ISLAMABAD—Regretting that 138 journalists have died in the line of duty in Pakistan since 1990, Dawn on Tuesday maintained state and non-state actors are adopting new ways to silence media workers.
In its editorial, Journalists targeted, the paper said the reality under which journalists in Pakistan operate is highly disturbing and points to the rapidly shrinking space for criticism and independent thinking. “Journalists are openly threatened and rebuked on social media—often by accounts linked to the government.”
It added that in 2020 alone, some journalists have been booked in sedition cases while others have been kidnapped—and released after huge public outcry. Though the number of killings has gone down, such tactics of intimidation are on the rise.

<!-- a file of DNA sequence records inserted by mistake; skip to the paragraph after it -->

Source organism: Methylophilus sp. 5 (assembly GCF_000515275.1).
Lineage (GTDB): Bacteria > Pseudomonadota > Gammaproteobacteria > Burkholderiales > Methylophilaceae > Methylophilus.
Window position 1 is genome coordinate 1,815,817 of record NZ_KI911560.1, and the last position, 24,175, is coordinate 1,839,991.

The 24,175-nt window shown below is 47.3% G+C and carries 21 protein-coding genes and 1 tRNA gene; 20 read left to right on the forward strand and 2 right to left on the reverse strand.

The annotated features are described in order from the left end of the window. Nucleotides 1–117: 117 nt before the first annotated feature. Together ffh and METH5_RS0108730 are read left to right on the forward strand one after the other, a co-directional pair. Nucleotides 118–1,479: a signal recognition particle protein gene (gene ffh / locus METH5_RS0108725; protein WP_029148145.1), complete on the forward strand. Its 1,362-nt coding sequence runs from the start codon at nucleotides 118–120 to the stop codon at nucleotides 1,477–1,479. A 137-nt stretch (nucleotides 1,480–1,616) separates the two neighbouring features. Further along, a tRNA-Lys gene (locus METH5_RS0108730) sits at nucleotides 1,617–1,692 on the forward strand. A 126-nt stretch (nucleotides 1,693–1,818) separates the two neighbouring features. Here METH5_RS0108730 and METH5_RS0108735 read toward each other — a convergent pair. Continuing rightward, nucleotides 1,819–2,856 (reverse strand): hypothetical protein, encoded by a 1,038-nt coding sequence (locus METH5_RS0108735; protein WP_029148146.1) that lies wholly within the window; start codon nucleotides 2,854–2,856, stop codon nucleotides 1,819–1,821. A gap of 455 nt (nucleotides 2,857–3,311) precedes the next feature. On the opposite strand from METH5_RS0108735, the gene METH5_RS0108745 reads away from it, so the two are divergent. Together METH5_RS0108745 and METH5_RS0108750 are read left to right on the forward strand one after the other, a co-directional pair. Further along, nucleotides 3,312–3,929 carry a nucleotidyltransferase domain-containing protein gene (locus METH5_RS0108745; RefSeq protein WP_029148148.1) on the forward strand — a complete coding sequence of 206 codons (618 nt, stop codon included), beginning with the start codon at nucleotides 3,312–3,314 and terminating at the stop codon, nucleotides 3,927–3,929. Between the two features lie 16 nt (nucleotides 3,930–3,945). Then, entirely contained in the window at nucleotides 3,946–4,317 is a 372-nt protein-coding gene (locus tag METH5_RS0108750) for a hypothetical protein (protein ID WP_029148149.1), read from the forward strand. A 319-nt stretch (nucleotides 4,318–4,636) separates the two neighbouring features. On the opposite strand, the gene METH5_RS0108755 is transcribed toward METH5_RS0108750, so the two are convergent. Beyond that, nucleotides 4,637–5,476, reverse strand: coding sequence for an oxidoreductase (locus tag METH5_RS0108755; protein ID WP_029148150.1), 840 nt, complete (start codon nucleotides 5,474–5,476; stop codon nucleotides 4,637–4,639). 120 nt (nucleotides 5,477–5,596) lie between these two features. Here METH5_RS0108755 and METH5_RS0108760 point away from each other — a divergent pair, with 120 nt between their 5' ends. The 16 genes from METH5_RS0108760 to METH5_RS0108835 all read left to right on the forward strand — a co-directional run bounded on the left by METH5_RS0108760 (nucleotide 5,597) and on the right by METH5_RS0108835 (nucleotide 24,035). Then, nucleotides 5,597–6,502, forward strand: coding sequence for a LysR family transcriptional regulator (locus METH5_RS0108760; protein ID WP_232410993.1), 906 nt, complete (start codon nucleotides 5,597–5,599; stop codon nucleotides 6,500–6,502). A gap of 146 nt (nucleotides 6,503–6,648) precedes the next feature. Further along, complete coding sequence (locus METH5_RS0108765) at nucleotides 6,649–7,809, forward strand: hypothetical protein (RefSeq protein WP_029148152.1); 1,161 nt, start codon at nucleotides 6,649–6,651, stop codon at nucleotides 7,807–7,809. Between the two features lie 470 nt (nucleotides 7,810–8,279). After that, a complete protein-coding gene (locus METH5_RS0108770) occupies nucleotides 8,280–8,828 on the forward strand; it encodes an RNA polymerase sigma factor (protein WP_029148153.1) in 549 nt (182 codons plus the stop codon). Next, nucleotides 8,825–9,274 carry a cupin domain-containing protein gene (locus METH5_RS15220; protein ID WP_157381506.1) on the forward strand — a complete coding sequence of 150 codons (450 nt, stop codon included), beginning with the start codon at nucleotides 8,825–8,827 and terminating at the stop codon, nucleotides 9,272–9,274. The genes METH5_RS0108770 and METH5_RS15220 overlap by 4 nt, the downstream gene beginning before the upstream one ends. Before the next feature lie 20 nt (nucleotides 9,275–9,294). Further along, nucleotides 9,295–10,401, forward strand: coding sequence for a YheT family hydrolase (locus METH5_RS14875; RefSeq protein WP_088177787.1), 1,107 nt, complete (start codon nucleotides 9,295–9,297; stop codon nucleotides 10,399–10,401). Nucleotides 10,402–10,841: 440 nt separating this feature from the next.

The editorial regretted that Prime Minister Imran Khan is not ready to accept that the press in Pakistan is facing restrictions. “Unfortunately, when the prime minister is asked about censorship and the kidnappings of journalists, he denies the environment of threats or feigns ignorance. This is not acceptable.”
It added that a hawkish approach to the media and a denial of the dangerous circumstances in which journalists operate betrays authoritarian ambitions and an unwillingness to respect press freedom. “Such an attitude, though common in a dictatorship, has no place in a democracy.”